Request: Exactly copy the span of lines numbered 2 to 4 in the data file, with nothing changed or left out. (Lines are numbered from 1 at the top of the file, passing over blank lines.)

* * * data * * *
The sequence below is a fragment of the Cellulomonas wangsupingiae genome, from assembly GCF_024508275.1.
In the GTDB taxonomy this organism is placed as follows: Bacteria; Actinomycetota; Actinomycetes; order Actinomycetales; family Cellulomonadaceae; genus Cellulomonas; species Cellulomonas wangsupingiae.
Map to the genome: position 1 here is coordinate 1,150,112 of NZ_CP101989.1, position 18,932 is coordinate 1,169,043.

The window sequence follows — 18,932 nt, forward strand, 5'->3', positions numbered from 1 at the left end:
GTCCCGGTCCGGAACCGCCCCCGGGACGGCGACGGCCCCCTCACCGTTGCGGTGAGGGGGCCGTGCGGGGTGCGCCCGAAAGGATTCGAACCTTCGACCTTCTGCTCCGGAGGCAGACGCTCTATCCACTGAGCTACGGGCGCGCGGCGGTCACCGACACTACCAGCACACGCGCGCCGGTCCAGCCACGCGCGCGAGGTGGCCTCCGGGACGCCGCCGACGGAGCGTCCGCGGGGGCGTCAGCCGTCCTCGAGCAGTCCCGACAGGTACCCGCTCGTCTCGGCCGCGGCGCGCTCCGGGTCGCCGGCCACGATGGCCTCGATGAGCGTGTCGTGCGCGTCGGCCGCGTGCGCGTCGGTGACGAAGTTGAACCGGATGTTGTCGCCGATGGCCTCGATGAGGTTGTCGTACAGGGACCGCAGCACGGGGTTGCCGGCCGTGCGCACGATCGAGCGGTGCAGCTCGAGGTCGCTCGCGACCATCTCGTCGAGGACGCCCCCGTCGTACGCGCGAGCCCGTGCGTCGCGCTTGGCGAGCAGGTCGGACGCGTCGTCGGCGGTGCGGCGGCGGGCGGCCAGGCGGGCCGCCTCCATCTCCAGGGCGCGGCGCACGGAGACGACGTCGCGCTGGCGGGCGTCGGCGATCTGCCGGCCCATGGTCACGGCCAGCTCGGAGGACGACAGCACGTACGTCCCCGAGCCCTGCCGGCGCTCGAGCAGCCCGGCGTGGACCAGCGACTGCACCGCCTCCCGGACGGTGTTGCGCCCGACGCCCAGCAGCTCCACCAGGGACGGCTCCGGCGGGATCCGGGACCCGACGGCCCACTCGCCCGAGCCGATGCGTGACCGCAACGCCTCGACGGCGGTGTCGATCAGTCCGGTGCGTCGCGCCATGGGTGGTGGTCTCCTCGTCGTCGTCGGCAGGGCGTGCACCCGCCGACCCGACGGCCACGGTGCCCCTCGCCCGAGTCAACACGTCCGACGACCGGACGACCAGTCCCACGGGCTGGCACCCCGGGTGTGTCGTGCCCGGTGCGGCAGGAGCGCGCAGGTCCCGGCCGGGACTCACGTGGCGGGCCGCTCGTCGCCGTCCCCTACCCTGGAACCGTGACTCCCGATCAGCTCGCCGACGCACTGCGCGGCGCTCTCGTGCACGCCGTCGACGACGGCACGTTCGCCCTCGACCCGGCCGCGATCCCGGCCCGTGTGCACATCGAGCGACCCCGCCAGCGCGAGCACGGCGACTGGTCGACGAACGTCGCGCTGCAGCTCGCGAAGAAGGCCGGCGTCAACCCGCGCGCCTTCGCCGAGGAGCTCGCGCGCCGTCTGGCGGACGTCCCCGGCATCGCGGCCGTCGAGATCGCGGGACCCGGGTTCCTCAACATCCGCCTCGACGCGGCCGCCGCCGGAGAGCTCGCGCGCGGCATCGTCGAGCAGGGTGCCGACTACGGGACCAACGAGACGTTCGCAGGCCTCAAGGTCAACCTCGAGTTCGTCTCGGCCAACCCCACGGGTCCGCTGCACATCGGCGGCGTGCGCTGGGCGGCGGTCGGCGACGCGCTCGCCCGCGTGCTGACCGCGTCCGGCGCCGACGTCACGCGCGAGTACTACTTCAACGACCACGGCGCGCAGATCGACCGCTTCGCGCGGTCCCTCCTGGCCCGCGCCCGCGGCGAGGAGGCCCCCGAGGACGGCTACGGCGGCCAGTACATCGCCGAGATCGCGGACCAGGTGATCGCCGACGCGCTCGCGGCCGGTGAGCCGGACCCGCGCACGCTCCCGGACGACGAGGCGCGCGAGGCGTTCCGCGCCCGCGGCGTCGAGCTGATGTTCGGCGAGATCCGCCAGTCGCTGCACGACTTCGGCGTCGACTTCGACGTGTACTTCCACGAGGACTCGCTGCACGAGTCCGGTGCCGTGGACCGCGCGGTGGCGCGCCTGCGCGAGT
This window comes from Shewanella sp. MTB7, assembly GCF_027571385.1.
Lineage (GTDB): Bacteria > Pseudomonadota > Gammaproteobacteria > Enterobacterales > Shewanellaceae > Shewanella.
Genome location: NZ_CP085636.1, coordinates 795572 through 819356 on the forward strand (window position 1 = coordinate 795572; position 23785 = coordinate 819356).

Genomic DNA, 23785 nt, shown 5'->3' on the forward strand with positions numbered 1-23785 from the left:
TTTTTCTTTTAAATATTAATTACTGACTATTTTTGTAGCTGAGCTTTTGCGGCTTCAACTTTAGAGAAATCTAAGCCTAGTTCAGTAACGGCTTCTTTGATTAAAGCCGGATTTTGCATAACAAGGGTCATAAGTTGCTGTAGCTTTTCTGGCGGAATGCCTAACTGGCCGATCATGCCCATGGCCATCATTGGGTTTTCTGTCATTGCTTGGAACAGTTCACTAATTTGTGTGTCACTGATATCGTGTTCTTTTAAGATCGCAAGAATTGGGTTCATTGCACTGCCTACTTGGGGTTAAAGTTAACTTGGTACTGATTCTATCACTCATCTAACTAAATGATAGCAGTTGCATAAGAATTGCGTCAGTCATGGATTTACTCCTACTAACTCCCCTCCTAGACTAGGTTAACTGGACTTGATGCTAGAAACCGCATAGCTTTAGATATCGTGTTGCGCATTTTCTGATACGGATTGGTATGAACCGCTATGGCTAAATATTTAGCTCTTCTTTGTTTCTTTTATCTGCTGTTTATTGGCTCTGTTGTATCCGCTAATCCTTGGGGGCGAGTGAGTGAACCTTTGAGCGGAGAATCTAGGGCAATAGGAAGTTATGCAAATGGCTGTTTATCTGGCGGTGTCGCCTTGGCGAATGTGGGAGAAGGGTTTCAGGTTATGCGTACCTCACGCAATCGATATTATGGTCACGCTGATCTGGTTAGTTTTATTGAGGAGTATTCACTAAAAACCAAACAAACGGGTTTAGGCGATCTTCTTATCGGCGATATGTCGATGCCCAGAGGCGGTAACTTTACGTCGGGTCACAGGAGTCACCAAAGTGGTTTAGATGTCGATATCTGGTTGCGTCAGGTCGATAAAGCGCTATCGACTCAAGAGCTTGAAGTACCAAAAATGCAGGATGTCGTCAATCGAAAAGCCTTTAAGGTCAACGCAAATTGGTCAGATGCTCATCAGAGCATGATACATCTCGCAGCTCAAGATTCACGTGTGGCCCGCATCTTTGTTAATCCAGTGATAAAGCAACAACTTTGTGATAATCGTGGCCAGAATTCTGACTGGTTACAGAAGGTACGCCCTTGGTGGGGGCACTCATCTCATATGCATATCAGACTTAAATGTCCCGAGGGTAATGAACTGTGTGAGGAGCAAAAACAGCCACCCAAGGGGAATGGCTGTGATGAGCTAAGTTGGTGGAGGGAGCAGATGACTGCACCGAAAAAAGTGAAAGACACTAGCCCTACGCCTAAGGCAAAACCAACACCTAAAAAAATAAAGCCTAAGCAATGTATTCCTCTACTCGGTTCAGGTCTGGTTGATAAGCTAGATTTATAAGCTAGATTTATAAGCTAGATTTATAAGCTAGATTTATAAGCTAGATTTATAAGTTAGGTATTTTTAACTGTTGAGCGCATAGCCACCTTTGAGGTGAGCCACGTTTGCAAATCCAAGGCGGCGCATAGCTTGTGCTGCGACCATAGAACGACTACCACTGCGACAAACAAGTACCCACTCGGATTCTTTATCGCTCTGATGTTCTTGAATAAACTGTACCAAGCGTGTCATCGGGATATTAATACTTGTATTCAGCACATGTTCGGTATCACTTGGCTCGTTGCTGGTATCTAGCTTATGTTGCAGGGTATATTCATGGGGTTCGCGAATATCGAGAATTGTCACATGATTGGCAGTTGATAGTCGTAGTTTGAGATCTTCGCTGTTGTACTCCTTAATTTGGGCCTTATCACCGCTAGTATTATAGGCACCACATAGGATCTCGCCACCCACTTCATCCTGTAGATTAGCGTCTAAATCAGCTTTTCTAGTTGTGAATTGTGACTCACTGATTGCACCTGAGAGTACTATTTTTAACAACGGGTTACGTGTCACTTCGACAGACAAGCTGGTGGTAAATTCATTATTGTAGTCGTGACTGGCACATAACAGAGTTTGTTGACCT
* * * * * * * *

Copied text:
In the GTDB taxonomy this organism is placed as follows: Bacteria; Actinomycetota; Actinomycetes; order Actinomycetales; family Cellulomonadaceae; genus Cellulomonas; species Cellulomonas wangsupingiae.
Map to the genome: position 1 here is coordinate 1,150,112 of NZ_CP101989.1, position 18,932 is coordinate 1,169,043.

The window sequence follows — 18,932 nt, forward strand, 5'->3', positions numbered from 1 at the left end: